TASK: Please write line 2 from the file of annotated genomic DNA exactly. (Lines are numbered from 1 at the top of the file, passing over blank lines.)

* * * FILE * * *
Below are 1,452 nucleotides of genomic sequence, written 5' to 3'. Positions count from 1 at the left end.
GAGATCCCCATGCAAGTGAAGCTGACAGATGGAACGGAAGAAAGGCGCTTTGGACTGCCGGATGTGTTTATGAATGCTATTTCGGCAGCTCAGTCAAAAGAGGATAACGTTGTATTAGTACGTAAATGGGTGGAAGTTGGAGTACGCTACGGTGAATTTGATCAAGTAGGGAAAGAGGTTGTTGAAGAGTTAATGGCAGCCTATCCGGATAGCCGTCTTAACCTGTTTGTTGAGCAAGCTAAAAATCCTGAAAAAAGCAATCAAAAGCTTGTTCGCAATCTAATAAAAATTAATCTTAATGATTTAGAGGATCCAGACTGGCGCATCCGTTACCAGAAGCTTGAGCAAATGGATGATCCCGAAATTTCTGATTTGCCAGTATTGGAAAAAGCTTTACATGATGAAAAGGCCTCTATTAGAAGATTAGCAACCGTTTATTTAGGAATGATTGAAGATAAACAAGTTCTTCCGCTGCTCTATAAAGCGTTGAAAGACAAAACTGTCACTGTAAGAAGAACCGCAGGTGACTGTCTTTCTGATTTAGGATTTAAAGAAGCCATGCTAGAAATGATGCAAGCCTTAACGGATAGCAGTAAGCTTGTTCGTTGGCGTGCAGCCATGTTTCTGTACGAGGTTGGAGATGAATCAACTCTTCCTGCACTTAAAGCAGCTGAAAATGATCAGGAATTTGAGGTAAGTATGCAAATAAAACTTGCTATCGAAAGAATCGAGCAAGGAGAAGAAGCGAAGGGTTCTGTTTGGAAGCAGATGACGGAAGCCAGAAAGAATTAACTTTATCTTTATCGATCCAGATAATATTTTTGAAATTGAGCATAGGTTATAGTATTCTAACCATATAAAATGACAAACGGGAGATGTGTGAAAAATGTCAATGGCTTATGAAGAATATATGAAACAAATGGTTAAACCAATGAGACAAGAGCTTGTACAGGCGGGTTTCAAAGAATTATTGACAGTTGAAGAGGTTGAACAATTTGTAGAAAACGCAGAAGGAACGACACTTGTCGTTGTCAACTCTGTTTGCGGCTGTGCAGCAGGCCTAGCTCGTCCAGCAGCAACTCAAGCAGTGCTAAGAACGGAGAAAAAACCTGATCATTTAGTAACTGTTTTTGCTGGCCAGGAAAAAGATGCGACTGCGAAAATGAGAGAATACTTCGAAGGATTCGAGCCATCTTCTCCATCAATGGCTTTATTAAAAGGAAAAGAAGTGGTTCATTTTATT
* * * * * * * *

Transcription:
GAGATCCCCATGCAAGTGAAGCTGACAGATGGAACGGAAGAAAGGCGCTTTGGACTGCCGGATGTGTTTATGAATGCTATTTCGGCAGCTCAGTCAAAAGAGGATAACGTTGTATTAGTACGTAAATGGGTGGAAGTTGGAGTACGCTACGGTGAATTTGATCAAGTAGGGAAAGAGGTTGTTGAAGAGTTAATGGCAGCCTATCCGGATAGCCGTCTTAACCTGTTTGTTGAGCAAGCTAAAAATCCTGAAAAAAGCAATCAAAAGCTTGTTCGCAATCTAATAAAAATTAATCTTAATGATTTAGAGGATCCAGACTGGCGCATCCGTTACCAGAAGCTTGAGCAAATGGATGATCCCGAAATTTCTGATTTGCCAGTATTGGAAAAAGCTTTACATGATGAAAAGGCCTCTATTAGAAGATTAGCAACCGTTTATTTAGGAATGATTGAAGATAAACAAGTTCTTCCGCTGCTCTATAAAGCGTTGAAAGACAAAACTGTCACTGTAAGAAGAACCGCAGGTGACTGTCTTTCTGATTTAGGATTTAAAGAAGCCATGCTAGAAATGATGCAAGCCTTAACGGATAGCAGTAAGCTTGTTCGTTGGCGTGCAGCCATGTTTCTGTACGAGGTTGGAGATGAATCAACTCTTCCTGCACTTAAAGCAGCTGAAAATGATCAGGAATTTGAGGTAAGTATGCAAATAAAACTTGCTATCGAAAGAATCGAGCAAGGAGAAGAAGCGAAGGGTTCTGTTTGGAAGCAGATGACGGAAGCCAGAAAGAATTAACTTTATCTTTATCGATCCAGATAATATTTTTGAAATTGAGCATAGGTTATAGTATTCTAACCATATAAAATGACAAACGGGAGATGTGTGAAAAATGTCAATGGCTTATGAAGAATATATGAAACAAATGGTTAAACCAATGAGACAAGAGCTTGTACAGGCGGGTTTCAAAGAATTATTGACAGTTGAAGAGGTTGAACAATTTGTAGAAAACGCAGAAGGAACGACACTTGTCGTTGTCAACTCTGTTTGCGGCTGTGCAGCAGGCCTAGCTCGTCCAGCAGCAACTCAAGCAGTGCTAAGAACGGAGAAAAAACCTGATCATTTAGTAACTGTTTTTGCTGGCCAGGAAAAAGATGCGACTGCGAAAATGAGAGAATACTTCGAAGGATTCGAGCCATCTTCTCCATCAATGGCTTTATTAAAAGGAAAAGAAGTGGTTCATTTTATT